Following removal of this benign tumor, the symptoms resolved progressively over a 3 month period, leaving a small area of hypesthesia anterolaterally.

The significance of this case report lies in the fact that it presents a rare case of MP, precipitated by a peripheral nerve tumor and, specifically, by a schwannoma. To the best of our knowledge, no other similar case can be found in the literature. The schwannoma was located under the inguinal ligament, where the LFCN passes from and, since the symptoms were alleviated after local injection of betamethasone and lidocaine, the symptomatology was attributed to the compression of the nerve by the tumor itself at the pelvic exit. Notably, a case of lumbar neurinoma mimicking MP has been described by Arabi et al. In this case, the patient presented with low back pain for 6 months and with 1-month bilateral radicular pain covering the trochanteric region (and not the lateral-anterolateral aspect of the thigh, distal to the greater trochanter, as in our case). Lumbar rigidity was present and neurologic examination was normal. In this pseudo-MP, spinal pathology was involved, while the authors do not describe any infiltration of the LFCN [5]. Moreover, it is usual to find the formation of a traumatic neuroma in resected nerves or a peripheral thickening in reaction to chronic compression of a nerve [4, 6]. These conditions are different from our case, though, which presents a benign nerve tumor as the cause of MP. In general, peripheral nerve tumors constitute a subgroup of a wider category, the soft-tissue tumors [7]. Peripheral nerve tumors are relatively uncommon but the benign ones appear much more frequently than their malignant counterparts [7, 8]. Depending on whether benign peripheral tumors possess neural elements or not, they are subclassified into schwannomas, neurofibromas, perineuromas (which all share neural elements), and desmoids tumors, ganglion cysts, fibrolipomatous hamartomas, and lipomas and neuromuscular choristomas (which lack neural elements) [7]. Out of the aforementioned, schwannomas are the most common peripheral nerve tumors. They are well-circumscribed, mostly sporadic, benign tumors which consist of Schwann cells that have undergone neoplastic change [8, 9]. In some cases, they can present in correlation with certain conditions such as neurofibromatosis type 2, Carney’s complex, schwannomatosis, and irradiation like in the case of vestibular schwannomas [10]. In their sporadic form, they usually appear during mid-life, irrespective of sex, and the most common locations where they are observed include the head, the neck, and the flexor aspects of the extremities [4, 8]. Histopathologically, encapsulated schwannomas may present an Antoni A (Verocay) and/or Antoni B morphological pattern [7, 9]. Palisading and Verocay bodies are characteristic of Antoni A areas [7, 10]. As most peripheral nerve tumors, schwannomas do not usually create any sensory or motor symptoms, but rather present as enlargements that, on palpation, give a positive Tinnel sign [9]. Additional to that, peripheral nerve tumors can be moved vertically but not horizontally on the neuronal axis [7]. When it comes to their investigation, the modality of choice is either magnetic resonance imaging (MRI) or ultrasound, although neither is diagnostic, since it can be difficult to differentiate between various types of peripheral nerve tumors or even between benign and malignant tumors [7]. The algorithm for the evaluation and treatment of idiopathic MP suggests that if the diagnostic nerve block is positive, as in our case, and other conservative measures fail to resolve the condition, then surgical exploration is needed. Nevertheless, in cases of lumbar nerve compression or intra-abdominal compression, local block would not be expected to relieve symptoms and further investigation with ultrasound or MRI would be required [11]. As a result, in our case, diagnosis was made on clinical grounds. However, it would have been helpful if an ultrasound had been previously performed as the lesion proved to be superficial. As a result, we encourage the performance of an ultrasound before surgical exploration of the LFCN for the diagnosis of similar pathology. Regarding their treatment, in most occasions it is surgical and curative, rendering further operations redundant [5, 7]. When conservative treatment fails, surgical options include: a) Resection of a segment of the LFCN of at least 4cm and b) decompression of the nerve [11]. In our case, the tumor with its fascicule was excised and, consequently, the LFCN was decompressed.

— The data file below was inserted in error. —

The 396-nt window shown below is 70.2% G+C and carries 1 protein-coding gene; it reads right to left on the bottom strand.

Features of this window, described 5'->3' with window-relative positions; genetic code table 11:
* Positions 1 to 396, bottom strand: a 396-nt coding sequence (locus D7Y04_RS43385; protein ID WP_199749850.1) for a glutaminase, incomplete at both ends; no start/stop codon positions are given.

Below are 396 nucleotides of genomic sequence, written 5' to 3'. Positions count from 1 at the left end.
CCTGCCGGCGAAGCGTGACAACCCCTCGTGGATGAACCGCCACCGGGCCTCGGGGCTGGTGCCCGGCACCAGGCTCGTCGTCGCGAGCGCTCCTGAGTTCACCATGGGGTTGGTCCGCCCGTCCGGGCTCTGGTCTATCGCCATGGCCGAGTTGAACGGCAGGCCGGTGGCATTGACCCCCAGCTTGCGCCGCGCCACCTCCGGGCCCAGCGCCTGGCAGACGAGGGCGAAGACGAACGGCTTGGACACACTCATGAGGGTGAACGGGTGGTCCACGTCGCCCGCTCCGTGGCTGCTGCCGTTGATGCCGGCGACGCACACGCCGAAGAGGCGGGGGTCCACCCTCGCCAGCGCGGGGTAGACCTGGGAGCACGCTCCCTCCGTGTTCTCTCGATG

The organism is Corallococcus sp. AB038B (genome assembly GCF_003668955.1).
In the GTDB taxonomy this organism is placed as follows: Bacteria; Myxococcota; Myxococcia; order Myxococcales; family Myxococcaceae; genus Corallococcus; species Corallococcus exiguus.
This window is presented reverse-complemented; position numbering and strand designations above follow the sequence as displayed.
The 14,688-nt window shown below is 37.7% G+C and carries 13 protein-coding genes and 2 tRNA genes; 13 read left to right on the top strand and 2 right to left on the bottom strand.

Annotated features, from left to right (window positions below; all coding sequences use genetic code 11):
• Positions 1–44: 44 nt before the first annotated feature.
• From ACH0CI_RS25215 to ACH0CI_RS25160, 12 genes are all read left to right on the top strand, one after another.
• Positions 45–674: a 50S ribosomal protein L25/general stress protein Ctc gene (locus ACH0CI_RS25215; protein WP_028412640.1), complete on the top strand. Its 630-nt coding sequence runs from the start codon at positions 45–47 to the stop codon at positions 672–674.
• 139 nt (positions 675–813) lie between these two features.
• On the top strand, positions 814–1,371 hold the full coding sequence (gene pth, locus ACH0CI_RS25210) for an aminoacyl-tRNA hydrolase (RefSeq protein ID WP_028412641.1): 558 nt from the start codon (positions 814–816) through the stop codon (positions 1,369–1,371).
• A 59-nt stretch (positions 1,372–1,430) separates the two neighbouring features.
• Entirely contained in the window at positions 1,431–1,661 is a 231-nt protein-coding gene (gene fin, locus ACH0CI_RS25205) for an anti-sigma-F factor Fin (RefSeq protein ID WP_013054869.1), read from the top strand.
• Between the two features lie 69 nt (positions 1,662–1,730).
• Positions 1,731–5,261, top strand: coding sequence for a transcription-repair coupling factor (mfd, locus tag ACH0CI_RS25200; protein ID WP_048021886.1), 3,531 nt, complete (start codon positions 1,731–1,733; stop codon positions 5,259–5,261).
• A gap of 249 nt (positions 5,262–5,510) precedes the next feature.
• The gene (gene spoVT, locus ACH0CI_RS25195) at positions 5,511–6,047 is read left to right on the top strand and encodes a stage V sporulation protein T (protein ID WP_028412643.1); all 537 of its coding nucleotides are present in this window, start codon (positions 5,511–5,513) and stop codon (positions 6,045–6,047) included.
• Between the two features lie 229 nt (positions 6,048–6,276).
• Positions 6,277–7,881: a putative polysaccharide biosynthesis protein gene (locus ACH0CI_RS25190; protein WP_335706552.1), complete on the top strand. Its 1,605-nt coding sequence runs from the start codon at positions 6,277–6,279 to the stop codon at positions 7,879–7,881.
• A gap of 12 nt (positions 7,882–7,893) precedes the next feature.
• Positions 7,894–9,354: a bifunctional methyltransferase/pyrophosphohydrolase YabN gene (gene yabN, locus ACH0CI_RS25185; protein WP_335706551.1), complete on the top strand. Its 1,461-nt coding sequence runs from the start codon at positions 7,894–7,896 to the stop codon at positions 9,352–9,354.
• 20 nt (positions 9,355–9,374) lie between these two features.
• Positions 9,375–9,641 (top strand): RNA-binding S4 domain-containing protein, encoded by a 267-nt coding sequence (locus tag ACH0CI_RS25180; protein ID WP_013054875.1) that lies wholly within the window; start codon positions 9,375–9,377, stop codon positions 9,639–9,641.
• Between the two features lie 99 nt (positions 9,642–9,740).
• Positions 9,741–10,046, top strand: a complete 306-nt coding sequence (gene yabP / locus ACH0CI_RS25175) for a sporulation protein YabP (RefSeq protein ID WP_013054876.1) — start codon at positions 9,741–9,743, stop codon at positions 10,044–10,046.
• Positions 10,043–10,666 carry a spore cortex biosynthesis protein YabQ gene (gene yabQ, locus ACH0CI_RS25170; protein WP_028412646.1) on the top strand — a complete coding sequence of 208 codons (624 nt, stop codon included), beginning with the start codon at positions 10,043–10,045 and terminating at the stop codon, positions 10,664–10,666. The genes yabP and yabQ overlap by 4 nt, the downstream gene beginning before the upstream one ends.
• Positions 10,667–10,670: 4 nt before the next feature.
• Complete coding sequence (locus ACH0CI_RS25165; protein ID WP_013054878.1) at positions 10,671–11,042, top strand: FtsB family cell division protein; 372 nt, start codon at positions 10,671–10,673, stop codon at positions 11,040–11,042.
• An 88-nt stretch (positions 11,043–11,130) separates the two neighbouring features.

Compression of the LFCN at the level of the inguinal ligament by mechanical causes is the usual cause of MP. In rare cases, however, MP can occur as a result of peripheral nerve tumors as in our case, where it was associated with a schwannoma. Surgical removal is curative for this condition.

Clinical Message
Removal of a peripheral nerve tumor causing MP without segmental resection of the LFCN is curative.

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Dr. Anastasios P. Makris Dr. Dimitrios Makris

How to Cite This Article: Makris AP, Makris D. Schwannoma of Lateral Femoral Cutaneous Nerve, an Unusual Cause of Meralgia Paresthetica: A Case Report. Journal of Orthopaedic Case Reports 2020 November;10(8): 80-83.